The revised GDP report for Q1 2013 in the US provided the latest estimate of corporate profits. It revealed that US corporate profits fell at an 8.4% annualised rate after rising at nearly a 10% rate during the second half of 2012. And the share of profits in national income eased to 13.8% from 14.2% in the fourth quarter of 2012. Much of this decline in profits in the first quarter was accounted for by a 26.1% annualised decline in rest-of-world profits. So the slowdown in Europe in particular is hitting US corporate profits. I took a look at how US corporate profits have done since they peaked in the third quarter of 2006, heralding the eventual financial collapse of 2007 and the subsequent Great Recession of 2008-9. Profits in nominal terms (before inflation is deducted) are now 19% higher than that 2006 peak and, given all the concessions and tax deductions for the corporate sector introduced by Bush and Obama, after-tax profits are now 32% higher. This rise in corporate profits has been concentrated on domestic non-financial firms as banks and other financial institutions suffered heavy losses. So the previously leading financial sector profits have only just returned to their pre-crash peak. Profits from abroad are still below the previous peak (-4.6%)
A better underlying measure of US corporate health is to look at the net operating surplus (NOS), which is the measure of profit without all the deductions and additions from interest on debt, taxes and depreciation allowances. The corporate NOS to GDP ratio peaked at near 12% back in 2006 and then plunged to under 8% during the Great Recession. Now it is back to the 2006 peak, but interestingly, it appears to have levelled off and has broadly flatlined in the last two years.
These measures of US profits are in the corporate sector. It’s a different story among US small businesses and the self-employed. Proprietors’ income as a share of GDP is well short of the pre-crisis peak, which was back in 2005. Small business profits as a share of GDP are lower than they were eight years ago. This goes along with the well-documented fall in share of income going to labour that has taken place in the last ten years or so and is the main contributor to the rise in US profits.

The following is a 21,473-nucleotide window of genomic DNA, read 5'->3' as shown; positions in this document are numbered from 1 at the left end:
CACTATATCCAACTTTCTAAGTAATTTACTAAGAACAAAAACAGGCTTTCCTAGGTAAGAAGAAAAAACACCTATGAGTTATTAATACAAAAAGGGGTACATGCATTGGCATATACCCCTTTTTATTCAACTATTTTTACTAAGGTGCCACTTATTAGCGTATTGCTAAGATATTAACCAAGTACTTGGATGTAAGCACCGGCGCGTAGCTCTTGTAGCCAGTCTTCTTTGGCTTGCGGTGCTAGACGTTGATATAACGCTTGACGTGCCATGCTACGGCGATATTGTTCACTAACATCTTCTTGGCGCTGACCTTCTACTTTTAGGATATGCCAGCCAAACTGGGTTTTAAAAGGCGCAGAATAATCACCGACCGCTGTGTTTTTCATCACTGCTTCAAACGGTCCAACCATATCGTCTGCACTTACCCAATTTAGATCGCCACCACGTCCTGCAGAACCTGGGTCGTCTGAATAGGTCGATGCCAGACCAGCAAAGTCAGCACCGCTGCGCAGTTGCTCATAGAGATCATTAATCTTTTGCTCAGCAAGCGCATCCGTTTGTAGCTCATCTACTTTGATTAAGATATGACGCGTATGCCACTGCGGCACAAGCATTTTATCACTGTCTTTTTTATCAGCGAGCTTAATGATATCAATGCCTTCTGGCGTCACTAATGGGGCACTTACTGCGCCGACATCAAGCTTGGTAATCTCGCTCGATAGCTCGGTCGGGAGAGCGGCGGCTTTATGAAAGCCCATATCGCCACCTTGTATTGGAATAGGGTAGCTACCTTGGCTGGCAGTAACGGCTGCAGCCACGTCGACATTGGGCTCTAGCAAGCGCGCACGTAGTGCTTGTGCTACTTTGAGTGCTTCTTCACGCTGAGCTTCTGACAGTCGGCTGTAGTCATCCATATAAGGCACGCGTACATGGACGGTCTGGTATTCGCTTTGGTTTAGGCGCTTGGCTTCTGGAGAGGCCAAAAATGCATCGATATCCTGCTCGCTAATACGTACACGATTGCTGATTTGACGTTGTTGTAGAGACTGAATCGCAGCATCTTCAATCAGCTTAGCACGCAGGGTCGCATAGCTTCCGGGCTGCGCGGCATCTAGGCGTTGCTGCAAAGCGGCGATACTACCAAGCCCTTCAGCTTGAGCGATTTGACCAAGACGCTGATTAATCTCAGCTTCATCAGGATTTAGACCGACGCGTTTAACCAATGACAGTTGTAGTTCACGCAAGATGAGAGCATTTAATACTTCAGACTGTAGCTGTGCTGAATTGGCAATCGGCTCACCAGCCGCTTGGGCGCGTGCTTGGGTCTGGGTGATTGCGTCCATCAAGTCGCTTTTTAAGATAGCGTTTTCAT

A rise in the mass of profits or in the share of profits in new value created does not necessarily translate into a rise in profitability, which I have measured in Marxist terms as the amount of surplus-value (profits, interest and rent) appropriated by the capitalist class divided by the value of the stock of fixed and circulating capital accumulated plus the cost of employing the workforce that created the new value (s/c+v). This can be measured for the whole economy as net national income less employee compensation divided by the net stock of fixed assets owned by the capitalist sector and the compensation paid to employees. Based on the latest data available and assuming certain projections for the stock of capital (for which official data in 2012 are not yet available), then the US rate of profit looks like this.
In effect, the US rate of profit in 2012 remains below its 1997 peak and even its 2005 peak, despite the profits recovery since 2009. This justifies my argument that the US profit ‘cycle’ is still in its downward phase.
Now profits lead investment (not vice versa, as Kalecki post-Keynesians argue). The correlation between US profits and US business investment is positive at .21 but if we lag investment by six months, the correlation rises to .53. This suggests that any change in profits will lead to a change in investment.
The latest US data reveal that the mass of profits is growing more slowly and may well cease to rise by the end of this year. If that happens, then we can expect a sharp decline in an already sluggish investment growth. We shall see.
If we look at this side of the Atlantic pond, there is a significant difference in corporate health. According to a recent report by The Share Centre, the UK’s biggest listed companies have suffered a drop in profits of almost 30% in the last year. FTSE 350 firms generated revenues of £2.07 trillion last year, up only 2.1%. This rise is the slowest in at least five years, and the only year in this period where turnover has fallen short of inflation. Net profits slumped 29.7 % to £114.5bn last year, still 14% below 2007 levels, but higher than in 2008 and 2009. Gross profits last year fell 6.9% compared to 2011, hitting £380.1bn, and pre-tax profits fell 24.6% to £163.6bn. Last year’s net profit weakness reflects negative trends at three of the FTSE’s most profitable sectors – mining, oil and finance. The concentration of resources firms in London meant the volatility in commodity prices made a particularly large dent in the indices’ combined earnings. Out of the 10 largest firms by profit – which together make a staggering 50 per cent of revenues and 57 per cent of the FTSE 350’s profits – three work in natural resources.
This decline in the mass of profit suggests that there will be no recovery in profitability of UK companies in 2013. By the end of 2012, UK corporate profitability had slumped to under 12% of the net stock of capital (official UK data), compared to the 2007 peak of 15%. Manufacturing sector profitability continues to be volatile but in a permanent downward mode – now at 4% compared to 12% at the beginning of this century.